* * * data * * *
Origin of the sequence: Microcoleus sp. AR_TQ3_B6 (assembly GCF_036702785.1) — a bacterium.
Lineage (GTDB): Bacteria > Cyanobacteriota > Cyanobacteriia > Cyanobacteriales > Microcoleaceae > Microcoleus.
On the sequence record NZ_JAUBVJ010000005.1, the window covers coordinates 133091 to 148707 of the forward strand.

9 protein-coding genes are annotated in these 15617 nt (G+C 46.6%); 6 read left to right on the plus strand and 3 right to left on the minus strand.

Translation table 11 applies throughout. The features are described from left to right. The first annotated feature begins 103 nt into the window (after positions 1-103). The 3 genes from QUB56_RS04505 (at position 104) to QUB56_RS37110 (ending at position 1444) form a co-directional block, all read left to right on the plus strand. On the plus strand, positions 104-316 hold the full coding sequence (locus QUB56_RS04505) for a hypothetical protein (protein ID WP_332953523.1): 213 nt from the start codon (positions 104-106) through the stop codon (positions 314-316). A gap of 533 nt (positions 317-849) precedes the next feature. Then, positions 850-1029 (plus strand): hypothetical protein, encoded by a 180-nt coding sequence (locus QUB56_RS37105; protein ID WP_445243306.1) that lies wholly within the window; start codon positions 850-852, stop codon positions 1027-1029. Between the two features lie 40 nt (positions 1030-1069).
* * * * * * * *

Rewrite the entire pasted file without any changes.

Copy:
Origin of the sequence: Microcoleus sp. AR_TQ3_B6 (assembly GCF_036702785.1) — a bacterium.
Lineage (GTDB): Bacteria > Cyanobacteriota > Cyanobacteriia > Cyanobacteriales > Microcoleaceae > Microcoleus.
On the sequence record NZ_JAUBVJ010000005.1, the window covers coordinates 133091 to 148707 of the forward strand.

9 protein-coding genes are annotated in these 15617 nt (G+C 46.6%); 6 read left to right on the plus strand and 3 right to left on the minus strand.

Translation table 11 applies throughout. The features are described from left to right. The first annotated feature begins 103 nt into the window (after positions 1-103). The 3 genes from QUB56_RS04505 (at position 104) to QUB56_RS37110 (ending at position 1444) form a co-directional block, all read left to right on the plus strand. On the plus strand, positions 104-316 hold the full coding sequence (locus QUB56_RS04505) for a hypothetical protein (protein ID WP_332953523.1): 213 nt from the start codon (positions 104-106) through the stop codon (positions 314-316). A gap of 533 nt (positions 317-849) precedes the next feature. Then, positions 850-1029 (plus strand): hypothetical protein, encoded by a 180-nt coding sequence (locus QUB56_RS37105; protein ID WP_445243306.1) that lies wholly within the window; start codon positions 850-852, stop codon positions 1027-1029. Between the two features lie 40 nt (positions 1030-1069).